The Kremlin is “interested” in exploiting divisions in Scotland over independence and the union in order to weaken the UK, according to a former leading British intelligence chief.

Russia would also see the Scottish Parliament as a target for spying. In terms of Holyrood, the “espionage risk is big”. There was also some cyber-operation “activity around the Scottish independence referendum”.

The comments are made by Ciaran Martin in an exclusive interview in today’s Herald on Sunday. Martin was one of Britain’s most senior intelligence chiefs.

As founding head of GCHQ’s National Cyber Security Centre, he sculpted Britain’s response to cyber-threats. Martin also held the post of director of security and intelligence at the Cabinet Office. GCHQ is the UK’s secret intelligence listening-post.

The Kremlin would certainly look at Scotland in terms of cyber-operations destabilising Britain. Martin said: “The Russians are no more and no less interested in Scotland and questions of separation and union than they are in other fissures in British politics.”

READ MORE: Russian 'cyberwar' could exploit divisions in Scotland

He added: “They’re interested in division. Are they interested in fissures in British politics? Yes. Is the union-versus-separation one of those fissures? Yes. So are they interested in it? Yes.

“I couldn’t stand behind an assertion that there’s a systematic campaign fixed on that issue from any foreign actor. There may be, and there may be one in the future.

“This isn’t a warning. It’s just a statement of the obvious as they’re interested in exploiting divisions. There’s no evidence that they’re acutely or more particularly interested in exploiting this one than they are a bunch of other ones.”

Russia uses cyber-warfare “to destabilise the political systems” of target countries, Martin said, using hack-and-leak operations, disinformation, and deep fakes.

In terms of the Kremlin spying on Scotland, he added: “Would a hostile foreign actor be interested in the machinations of various politicians in Holyrood or Stormont [the Belfast parliament] as well as Westminster?

“The answer to that is ‘yes, they would actually’. At least, they’d be interested enough to go and acquire some data and see if there was anything interesting there. So the espionage risk is big.”

READ MORE: Russian 'cyberwar' could exploit divisions in Scotland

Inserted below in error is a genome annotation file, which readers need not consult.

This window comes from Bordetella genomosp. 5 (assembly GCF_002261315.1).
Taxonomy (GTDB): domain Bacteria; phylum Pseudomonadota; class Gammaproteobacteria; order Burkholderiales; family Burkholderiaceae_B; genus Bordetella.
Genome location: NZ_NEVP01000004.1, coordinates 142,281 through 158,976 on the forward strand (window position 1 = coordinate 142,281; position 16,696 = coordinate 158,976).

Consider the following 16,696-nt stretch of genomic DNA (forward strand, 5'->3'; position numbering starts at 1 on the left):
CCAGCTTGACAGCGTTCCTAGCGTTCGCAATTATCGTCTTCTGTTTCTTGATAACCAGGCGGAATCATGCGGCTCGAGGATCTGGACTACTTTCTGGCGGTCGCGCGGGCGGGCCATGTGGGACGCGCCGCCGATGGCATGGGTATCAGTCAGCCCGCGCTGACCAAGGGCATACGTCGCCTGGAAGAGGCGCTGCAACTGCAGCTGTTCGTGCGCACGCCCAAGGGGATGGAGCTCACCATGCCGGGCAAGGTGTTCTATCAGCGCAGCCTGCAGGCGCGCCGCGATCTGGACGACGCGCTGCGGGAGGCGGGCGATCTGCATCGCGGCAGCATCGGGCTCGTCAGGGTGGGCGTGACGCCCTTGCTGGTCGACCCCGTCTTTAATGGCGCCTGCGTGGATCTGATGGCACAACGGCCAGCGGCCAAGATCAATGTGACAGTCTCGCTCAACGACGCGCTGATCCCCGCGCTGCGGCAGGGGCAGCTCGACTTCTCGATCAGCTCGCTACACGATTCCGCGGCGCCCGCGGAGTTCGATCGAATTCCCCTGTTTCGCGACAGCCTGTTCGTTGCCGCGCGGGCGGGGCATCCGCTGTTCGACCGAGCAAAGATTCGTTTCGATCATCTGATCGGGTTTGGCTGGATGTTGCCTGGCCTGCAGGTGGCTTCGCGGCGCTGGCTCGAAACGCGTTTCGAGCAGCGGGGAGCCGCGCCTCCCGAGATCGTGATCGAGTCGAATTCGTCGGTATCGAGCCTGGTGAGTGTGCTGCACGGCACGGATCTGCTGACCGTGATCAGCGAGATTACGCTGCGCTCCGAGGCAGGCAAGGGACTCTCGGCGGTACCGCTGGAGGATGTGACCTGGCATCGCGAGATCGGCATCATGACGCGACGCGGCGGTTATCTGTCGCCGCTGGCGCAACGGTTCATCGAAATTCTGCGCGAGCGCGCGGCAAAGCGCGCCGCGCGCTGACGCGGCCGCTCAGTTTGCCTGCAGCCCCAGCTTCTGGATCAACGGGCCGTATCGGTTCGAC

Stewart McDonald MP, the SNP’s former defence spokesman, has already been targeted by a Russian state hacking-operation. Martin said the motive for such attacks was “to mess with our heads, to mess with the system, to destabilise, to fragment national cohesion and scare people”.

Martin also said that there was some cyber “activity around the Scottish independence referendum. But as far as I know - and I would know - it was very peripheral. I don’t think it could have impacted anyone’s vote”.

Cyber-warfare has also changed how espionage affects Scotland. Martin said that if a foreign intelligence agency was “confined to human assets to gather information, that’s expensive and risky.

“Do you deploy someone to have a go at spying on Holyrood, a minor British political party or a major council in Wales? Probably not. But if you can send a few phishing emails to see what you can get, do you have a go? Probably.”

Martin dismissed claims by some Scottish nationalists that British intelligence has spied on the independence movement or the SNP. Legislation, he said, means UK government cabinet ministers must sign-off all “foreign and domestic security operations”. Judges also have oversight. Any operations must be “necessary and proportionate”.

UK cyber-operations have targeted British citizens like paedophiles and terrorists but in terms of “the way the law is framed I can’t see how a warrant could get past a judge for anybody seeking peaceful political change through lawful means, and I doubt it would get past a cabinet minister”.

Citizens pursuing “peaceful constitutional change aren’t legitimate subjects of interest”. Martin added: “Hand on heart, the intelligence services are not a means of suppressing legitimate domestic political activity.”